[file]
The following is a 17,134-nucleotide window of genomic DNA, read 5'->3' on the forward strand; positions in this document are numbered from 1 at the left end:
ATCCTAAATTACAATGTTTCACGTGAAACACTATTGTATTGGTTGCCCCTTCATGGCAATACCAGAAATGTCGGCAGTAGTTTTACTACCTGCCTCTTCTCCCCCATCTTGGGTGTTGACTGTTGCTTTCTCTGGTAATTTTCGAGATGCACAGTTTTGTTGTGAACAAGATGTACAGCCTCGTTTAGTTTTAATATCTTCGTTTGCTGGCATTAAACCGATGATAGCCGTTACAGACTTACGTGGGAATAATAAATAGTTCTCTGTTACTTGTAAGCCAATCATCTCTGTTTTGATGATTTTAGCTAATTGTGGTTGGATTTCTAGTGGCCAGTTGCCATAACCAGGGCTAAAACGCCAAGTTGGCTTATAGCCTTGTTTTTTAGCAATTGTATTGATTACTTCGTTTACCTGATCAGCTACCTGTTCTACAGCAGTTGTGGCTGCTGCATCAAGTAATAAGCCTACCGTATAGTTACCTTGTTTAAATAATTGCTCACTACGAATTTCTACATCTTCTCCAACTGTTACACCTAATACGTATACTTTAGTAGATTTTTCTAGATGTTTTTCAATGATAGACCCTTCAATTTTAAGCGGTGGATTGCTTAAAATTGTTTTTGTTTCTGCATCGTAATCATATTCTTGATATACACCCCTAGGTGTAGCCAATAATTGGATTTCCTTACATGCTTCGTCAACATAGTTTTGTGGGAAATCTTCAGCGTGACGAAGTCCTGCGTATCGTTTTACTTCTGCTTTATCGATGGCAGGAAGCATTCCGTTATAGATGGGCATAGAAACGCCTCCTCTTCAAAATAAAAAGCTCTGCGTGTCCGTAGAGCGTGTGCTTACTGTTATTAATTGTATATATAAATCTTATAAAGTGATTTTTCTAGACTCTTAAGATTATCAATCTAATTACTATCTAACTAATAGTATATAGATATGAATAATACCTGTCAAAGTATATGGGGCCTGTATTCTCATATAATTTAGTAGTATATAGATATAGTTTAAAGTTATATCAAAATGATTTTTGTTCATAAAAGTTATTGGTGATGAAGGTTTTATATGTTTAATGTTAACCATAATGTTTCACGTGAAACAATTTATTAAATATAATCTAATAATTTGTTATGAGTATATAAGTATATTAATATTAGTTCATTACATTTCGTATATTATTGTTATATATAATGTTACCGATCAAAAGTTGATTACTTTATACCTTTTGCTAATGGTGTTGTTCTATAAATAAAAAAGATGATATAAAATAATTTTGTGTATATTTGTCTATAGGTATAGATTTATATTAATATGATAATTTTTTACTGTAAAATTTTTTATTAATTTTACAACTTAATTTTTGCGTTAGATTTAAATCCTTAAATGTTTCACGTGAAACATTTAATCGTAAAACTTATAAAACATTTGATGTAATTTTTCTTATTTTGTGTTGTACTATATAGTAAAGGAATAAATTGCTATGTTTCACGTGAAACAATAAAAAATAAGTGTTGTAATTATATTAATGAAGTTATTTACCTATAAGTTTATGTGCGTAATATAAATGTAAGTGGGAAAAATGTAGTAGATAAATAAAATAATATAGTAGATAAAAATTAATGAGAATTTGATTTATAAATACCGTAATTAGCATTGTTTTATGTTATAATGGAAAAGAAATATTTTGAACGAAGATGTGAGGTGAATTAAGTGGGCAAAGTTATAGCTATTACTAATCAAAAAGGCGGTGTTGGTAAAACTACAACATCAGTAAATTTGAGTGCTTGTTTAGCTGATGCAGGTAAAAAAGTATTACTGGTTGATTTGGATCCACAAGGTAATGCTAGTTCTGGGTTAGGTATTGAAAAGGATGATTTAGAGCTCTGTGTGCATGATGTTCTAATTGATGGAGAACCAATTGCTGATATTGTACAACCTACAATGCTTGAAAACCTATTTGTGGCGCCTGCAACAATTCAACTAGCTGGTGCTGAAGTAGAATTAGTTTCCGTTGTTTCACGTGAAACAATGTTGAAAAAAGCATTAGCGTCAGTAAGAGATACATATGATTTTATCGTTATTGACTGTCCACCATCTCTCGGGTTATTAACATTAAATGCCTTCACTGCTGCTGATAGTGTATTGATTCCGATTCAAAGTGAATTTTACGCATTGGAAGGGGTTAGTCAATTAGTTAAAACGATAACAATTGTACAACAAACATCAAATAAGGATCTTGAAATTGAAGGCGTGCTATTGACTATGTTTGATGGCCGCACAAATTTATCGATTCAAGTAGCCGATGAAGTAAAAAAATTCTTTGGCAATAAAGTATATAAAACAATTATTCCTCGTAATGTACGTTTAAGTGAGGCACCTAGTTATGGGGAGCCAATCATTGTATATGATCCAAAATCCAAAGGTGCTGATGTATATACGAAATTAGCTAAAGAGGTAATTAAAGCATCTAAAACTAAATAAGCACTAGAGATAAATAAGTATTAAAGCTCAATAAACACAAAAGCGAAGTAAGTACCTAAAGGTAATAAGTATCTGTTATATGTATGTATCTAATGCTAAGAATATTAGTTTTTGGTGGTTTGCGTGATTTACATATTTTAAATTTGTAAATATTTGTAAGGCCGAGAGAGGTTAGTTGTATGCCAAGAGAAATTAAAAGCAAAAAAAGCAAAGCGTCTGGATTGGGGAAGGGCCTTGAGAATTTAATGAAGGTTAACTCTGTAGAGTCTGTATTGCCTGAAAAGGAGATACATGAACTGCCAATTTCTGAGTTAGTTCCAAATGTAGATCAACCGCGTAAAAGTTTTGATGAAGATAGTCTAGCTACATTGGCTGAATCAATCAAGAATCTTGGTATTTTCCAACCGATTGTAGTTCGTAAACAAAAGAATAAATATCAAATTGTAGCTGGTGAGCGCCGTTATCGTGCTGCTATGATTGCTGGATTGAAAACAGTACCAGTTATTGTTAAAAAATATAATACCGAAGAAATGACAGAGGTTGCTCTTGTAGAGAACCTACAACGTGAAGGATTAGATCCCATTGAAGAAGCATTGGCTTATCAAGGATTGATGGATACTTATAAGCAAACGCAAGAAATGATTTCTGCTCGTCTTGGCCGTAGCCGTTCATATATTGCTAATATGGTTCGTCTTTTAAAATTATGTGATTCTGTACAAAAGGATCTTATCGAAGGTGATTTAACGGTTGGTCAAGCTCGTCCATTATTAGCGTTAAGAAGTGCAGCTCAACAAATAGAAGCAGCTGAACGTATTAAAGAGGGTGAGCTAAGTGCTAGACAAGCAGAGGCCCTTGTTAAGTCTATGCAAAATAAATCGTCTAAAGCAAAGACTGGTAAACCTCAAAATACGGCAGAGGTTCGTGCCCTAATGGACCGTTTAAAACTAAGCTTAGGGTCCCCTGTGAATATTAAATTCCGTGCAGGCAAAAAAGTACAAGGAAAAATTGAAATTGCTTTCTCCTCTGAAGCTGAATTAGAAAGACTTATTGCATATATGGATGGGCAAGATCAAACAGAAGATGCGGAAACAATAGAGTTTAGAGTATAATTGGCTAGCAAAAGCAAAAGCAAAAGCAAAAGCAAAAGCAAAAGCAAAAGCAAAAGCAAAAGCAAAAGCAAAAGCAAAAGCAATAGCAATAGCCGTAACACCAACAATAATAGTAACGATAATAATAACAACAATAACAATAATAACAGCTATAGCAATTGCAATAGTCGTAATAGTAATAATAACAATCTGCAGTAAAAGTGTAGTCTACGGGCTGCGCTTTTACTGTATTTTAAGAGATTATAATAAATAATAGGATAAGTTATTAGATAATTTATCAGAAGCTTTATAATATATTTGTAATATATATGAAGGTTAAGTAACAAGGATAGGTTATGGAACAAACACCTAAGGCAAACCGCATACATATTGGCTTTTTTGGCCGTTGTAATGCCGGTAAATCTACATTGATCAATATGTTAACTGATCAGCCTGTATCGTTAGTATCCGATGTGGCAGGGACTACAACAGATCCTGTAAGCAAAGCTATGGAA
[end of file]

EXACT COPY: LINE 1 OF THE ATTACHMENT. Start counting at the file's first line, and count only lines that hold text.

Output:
The following is a 17,134-nucleotide window of genomic DNA, read 5'->3' on the forward strand; positions in this document are numbered from 1 at the left end: